Last year came the bald warning from Defense Secretary Leon Panetta of the possibility of a "cyber Pearl Harbor" – perhaps perpetrated by an enemy nation, extremist hacktivist groups, or cyber-savvy terrorists – that could be destructive enough to "paralyze the nation."
The threats originate from any number of sources: the lone hacker in the basement, networks of activists bent on cyber-monkey-wrenching for a cause, criminal gangs looking to steal proprietary data or money, and operatives working for nation-states whose intent is to steal, spy, or harm.
But at the Pentagon, attention these days is focused on the advancing cyberwar capabilities of China, Russia, and, especially, Iran. Iranian-backed cyberattackers, who in September targeted nine US banks with distributed denial-of-service attacks that temporarily shut down their websites, were testing America's reaction, Dr. Lewis says. The same kind of attack took place in December.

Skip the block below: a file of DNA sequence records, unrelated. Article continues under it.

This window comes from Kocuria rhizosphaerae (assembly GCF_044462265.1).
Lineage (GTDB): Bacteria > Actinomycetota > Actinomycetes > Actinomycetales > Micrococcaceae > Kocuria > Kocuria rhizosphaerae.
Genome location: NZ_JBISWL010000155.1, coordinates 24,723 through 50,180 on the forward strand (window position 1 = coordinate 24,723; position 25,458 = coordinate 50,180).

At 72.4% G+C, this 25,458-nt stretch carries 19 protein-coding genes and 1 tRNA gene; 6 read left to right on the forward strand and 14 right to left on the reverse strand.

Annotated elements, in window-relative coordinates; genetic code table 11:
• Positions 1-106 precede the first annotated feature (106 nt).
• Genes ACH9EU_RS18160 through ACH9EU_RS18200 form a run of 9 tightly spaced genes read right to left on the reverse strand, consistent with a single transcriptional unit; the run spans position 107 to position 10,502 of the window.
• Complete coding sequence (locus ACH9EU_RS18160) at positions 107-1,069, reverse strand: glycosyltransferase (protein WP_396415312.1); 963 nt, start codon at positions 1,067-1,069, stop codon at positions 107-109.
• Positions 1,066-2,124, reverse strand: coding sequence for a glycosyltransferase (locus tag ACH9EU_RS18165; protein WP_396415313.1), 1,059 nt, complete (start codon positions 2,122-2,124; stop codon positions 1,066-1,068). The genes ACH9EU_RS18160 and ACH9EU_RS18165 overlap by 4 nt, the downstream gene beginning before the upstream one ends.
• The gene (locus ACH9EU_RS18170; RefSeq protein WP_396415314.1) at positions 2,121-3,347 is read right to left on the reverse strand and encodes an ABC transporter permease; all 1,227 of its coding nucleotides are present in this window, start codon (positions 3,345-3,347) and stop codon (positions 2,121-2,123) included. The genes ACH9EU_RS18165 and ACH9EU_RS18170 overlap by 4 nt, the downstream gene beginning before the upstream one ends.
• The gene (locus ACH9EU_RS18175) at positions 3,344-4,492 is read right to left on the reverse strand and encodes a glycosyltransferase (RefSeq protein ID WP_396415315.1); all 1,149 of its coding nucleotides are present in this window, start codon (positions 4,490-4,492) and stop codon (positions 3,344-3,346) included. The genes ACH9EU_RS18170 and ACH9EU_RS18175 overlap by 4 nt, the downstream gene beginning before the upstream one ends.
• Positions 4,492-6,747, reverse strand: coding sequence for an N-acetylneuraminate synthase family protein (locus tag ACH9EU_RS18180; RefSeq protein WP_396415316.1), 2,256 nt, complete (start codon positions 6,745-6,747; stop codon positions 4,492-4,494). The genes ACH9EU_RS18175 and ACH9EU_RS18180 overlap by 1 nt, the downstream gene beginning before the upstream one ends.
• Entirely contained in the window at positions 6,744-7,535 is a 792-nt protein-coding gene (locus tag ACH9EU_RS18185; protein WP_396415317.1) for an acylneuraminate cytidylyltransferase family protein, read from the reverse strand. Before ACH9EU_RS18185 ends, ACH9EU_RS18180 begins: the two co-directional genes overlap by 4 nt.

All the multiple attackers with various motives – and multiple targets – make defending against cyberattacks a challenge. Government agencies, the Pentagon, and defense contractors seem to have gotten serious and have greatly beefed up security. Companies' spending data also indicate an apparently growing awareness of the threat, with cybersecurity expenditures increasing.
But that's hardly enough, cyber experts such as Lewis say. Critical infrastructure needs to have its cybersecurity tested to ensure it's adequate, he and others say.
"Like anything else in America, there's a large, noisy debate driven by business interests and hucksterism – people shouting about cyberattacks," Lewis says. "But the situation is clearly serious. Our vulnerabilities are great. I recall our first CSIS meeting on cybersecurity in 2001. At that time, we agreed that if nothing significant was done to change things in a decade, we'd be in real trouble. Well, here we are."